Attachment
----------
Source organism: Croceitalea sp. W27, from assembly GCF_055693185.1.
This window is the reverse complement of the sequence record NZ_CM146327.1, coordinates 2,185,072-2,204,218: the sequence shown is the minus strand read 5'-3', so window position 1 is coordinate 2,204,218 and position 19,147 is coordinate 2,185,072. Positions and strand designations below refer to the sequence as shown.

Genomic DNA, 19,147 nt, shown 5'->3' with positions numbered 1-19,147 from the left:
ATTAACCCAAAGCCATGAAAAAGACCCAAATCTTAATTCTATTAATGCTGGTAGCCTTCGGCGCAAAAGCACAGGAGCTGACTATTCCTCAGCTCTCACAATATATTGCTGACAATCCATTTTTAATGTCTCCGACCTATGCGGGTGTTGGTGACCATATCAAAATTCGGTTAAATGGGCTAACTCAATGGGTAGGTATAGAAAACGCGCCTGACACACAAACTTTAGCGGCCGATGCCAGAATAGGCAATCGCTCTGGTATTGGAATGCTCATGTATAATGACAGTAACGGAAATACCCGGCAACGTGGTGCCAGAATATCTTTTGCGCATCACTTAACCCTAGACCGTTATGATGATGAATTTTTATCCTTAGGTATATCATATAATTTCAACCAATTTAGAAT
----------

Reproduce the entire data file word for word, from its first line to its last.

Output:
Source organism: Croceitalea sp. W27, from assembly GCF_055693185.1.
This window is the reverse complement of the sequence record NZ_CM146327.1, coordinates 2,185,072-2,204,218: the sequence shown is the minus strand read 5'-3', so window position 1 is coordinate 2,204,218 and position 19,147 is coordinate 2,185,072. Positions and strand designations below refer to the sequence as shown.

Genomic DNA, 19,147 nt, shown 5'->3' with positions numbered 1-19,147 from the left:
ATTAACCCAAAGCCATGAAAAAGACCCAAATCTTAATTCTATTAATGCTGGTAGCCTTCGGCGCAAAAGCACAGGAGCTGACTATTCCTCAGCTCTCACAATATATTGCTGACAATCCATTTTTAATGTCTCCGACCTATGCGGGTGTTGGTGACCATATCAAAATTCGGTTAAATGGGCTAACTCAATGGGTAGGTATAGAAAACGCGCCTGACACACAAACTTTAGCGGCCGATGCCAGAATAGGCAATCGCTCTGGTATTGGAATGCTCATGTATAATGACAGTAACGGAAATACCCGGCAACGTGGTGCCAGAATATCTTTTGCGCATCACTTAACCCTAGACCGTTATGATGATGAATTTTTATCCTTAGGTATATCATATAATTTCAACCAATTTAGAAT